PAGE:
Without a shared purpose, there can be no true collaboration.
Mark Bonchek has spoken about seismic shifts occurring in the relationships between organizations and the people they serve.
“Customers are no longer just consumers,” Bonchek wrote in the Harvard Business Review, “they’re co-creators. They aren’t just passive members of an audience; they are active members of a community … They don’t want to be at the other end of your [purpose] for. They want to be right there with you. Purpose needs to be shared.”
In discerning shared purpose, organizations and individuals uncover the shared values that motivate them and inspire them to collaborate.
Members of ABIM’s governance and I believe that without first working with members of the internal medicine community to uncover our community’s shared purpose, it will be difficult—if not impossible—to engage physicians in the work necessary to develop a more meaningful and relevant credential. That credential must ultimately reflect and advance the values that bind physicians together.
What is the internal medicine community’s shared purpose? What do we believe in?
In February, I suggested that we likely agree on the following ideals and standards:
- We are committed to keeping up with changes in medical knowledge and practice.
- We incorporate the values and preferences of patients in our clinical decisions.
- We measure and improve our performance and delivery of care.
- We ensure that the care we deliver is safe.
Starting with this premise, ABIM staff and governance spoke with a number of physicians and medical leaders about the community’s shared purpose, convened an Internal Medicine Summit in April. We also sent a survey to a small group of diplomates and have had multiple individual conversations with ABIM diplomates.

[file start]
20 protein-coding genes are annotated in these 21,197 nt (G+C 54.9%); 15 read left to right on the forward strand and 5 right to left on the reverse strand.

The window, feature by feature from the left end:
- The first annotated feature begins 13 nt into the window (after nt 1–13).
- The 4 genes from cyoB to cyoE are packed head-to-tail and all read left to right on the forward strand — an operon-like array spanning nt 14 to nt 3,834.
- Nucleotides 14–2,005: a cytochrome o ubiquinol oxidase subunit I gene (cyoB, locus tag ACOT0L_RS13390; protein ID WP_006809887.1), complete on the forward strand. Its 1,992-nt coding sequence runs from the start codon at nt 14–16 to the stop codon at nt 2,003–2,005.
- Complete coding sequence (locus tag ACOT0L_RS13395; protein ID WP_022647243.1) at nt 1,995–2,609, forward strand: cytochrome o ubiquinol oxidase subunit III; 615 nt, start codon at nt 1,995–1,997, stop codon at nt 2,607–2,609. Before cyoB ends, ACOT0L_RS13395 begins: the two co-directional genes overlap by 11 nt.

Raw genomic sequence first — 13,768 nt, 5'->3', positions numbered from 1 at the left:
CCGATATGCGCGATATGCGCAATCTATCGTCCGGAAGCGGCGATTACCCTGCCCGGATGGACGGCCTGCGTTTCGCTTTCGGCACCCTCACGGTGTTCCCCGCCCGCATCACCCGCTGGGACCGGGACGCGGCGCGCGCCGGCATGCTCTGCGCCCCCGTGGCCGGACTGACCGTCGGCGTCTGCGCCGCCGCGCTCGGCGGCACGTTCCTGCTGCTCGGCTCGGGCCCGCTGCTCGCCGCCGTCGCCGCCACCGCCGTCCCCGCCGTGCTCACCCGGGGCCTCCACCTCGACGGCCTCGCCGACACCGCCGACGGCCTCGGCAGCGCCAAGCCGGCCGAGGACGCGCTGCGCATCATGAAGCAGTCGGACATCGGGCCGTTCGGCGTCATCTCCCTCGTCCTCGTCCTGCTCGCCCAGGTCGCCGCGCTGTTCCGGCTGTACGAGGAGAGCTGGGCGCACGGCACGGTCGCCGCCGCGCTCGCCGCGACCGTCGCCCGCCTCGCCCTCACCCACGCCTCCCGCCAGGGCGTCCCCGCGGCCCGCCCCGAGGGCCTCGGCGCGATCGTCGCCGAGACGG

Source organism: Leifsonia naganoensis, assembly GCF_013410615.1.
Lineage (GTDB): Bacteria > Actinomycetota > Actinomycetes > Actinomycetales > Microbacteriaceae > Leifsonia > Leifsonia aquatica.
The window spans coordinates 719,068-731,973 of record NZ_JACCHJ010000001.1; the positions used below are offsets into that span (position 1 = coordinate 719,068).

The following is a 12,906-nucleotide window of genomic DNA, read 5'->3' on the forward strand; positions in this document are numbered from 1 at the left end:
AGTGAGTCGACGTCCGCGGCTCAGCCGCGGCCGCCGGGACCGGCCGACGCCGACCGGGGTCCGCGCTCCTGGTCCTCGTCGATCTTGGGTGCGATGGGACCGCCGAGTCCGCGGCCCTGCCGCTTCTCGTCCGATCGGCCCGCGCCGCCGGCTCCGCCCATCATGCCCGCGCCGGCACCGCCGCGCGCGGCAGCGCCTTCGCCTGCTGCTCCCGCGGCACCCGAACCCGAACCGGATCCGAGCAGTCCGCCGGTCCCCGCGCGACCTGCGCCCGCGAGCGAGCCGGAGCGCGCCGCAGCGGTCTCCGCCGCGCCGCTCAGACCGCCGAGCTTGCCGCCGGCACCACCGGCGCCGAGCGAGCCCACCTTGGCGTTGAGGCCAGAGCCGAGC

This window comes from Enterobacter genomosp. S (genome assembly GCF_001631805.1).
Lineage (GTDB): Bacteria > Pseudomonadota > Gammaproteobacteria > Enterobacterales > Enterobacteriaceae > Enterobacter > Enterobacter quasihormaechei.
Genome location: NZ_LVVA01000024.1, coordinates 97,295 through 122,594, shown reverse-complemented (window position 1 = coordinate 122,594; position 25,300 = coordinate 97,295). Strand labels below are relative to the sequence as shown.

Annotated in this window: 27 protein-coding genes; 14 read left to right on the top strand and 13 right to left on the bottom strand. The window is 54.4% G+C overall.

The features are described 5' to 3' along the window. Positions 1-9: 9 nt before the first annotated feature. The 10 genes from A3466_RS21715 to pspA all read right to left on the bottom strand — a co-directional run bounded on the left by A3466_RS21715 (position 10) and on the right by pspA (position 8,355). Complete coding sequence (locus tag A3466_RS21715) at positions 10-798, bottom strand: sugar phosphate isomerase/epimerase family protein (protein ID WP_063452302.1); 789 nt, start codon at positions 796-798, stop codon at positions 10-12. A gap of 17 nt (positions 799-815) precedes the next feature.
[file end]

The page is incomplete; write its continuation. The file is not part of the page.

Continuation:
Responses from surveys, conversations and facilitated meetings indicate that there is strong support for a shared purpose that reflects a physician’s commitment to applying knowledge and improving care throughout their career – more than 88% of surveyed diplomates and 61% of medical leaders agreed strongly with this statement.
Other statements, included below, have also received support from the majority of those diplomates who have weighed in so far.
We are now seeking your help to think these statements through.
What do you think of these shared purpose statements? Do you agree with the general sentiment they convey? Which do you prefer? What would you change?
Shared Purpose Statement #1: Physicians apply knowledge and improve care throughout their careers.
Shared Purpose Statement #2: Physicians promote, increase and assure expertise throughout their careers.
Shared Purpose Statement #3: Physicians stay current in knowledge and care throughout their careers.
To help us review your thoughts, ABIM has developed a brief online questionnaire. [Note: This survey is now closed]
I encourage you all to please fill it out and let us know what you think before the survey link closes on August 7.
ABIM governance members will use your feedback to refine the statement that you think best reflects our community’s values and then share the results. We hope that the ultimate statement reflects the diverse community of physicians, patients, societies, health care institutions and others.
ABIM is also starting to engage community members on ways in which to strengthen its credential, and I will continue to share updates with you as we move forward with that work. Ultimately, our intention is for ABIM’s programs to help advance the greater community’s purpose and values. Going forward, there will be ongoing opportunities for your involvement as we continue this dialogue with the internal medicine community. I encourage you to subscribe to the Transforming ABIM blog to receive regular updates, and I also hope you will continue to share your feedback with me directly at email@example.com.
Thank you in advance for offering your ideas and input and for helping us determine a shared purpose.